Distant World's AI can handle nearly all of your empire's tasks, or none, as you see fit. (Private trade is always AI controlled.) It can design ships, form fleets, conduct exploration, and so on. At the highest levels of automation, you can mostly watch the game play itself; with everything off, you can micromanage hundreds of ships and dozens of colonies. Galaxies in Distant Worlds can be immense, with 1400 stars and thousands of worlds and moons.
While playing Distant Worlds, you will stumble upon abandoned ships, alien ruins, pirate bases, space monsters, and strange mysteries. You can send espionage agents to steal secrets or perform sabotage. You can construct wonders of the galaxy, conquer worlds, and forge alliances.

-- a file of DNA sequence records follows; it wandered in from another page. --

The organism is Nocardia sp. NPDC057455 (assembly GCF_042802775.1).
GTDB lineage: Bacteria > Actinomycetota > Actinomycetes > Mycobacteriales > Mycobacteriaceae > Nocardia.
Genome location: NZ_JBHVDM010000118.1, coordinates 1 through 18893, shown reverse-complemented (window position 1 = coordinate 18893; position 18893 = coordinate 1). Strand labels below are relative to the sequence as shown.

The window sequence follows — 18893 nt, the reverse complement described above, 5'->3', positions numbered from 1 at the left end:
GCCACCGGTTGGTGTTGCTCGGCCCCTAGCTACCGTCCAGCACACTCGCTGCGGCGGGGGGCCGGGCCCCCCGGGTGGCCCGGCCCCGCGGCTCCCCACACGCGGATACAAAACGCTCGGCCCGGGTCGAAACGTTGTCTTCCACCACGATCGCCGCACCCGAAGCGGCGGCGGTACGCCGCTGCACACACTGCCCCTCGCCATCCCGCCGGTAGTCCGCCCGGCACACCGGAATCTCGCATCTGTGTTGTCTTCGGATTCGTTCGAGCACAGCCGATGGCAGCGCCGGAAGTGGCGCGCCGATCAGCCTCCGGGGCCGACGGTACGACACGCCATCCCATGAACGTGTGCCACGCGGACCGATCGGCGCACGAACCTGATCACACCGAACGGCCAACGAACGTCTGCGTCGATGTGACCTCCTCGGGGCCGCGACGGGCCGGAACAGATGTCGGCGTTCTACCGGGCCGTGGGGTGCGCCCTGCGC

You will also deal with an occasionally obtuse interface, lose track of exactly here you wanted that fleet to move to, and confront bugs. To their credit, Code Force/Matrix Games is quick about fixing issues, but there have also been a lot to fix, most trivial, some major.
The lack of a demo/trial is problematic for a game like Distant Worlds, because of the niche nature of the product. While the core game costs only $20, the feature set has changed a great deal through the expansions. However, the essential gameplay has not. If 4X/Strategy games are of any interest to you, try the core game, and if you like the general feel of it, get the next three expansions and play in the Age Of Shadows.
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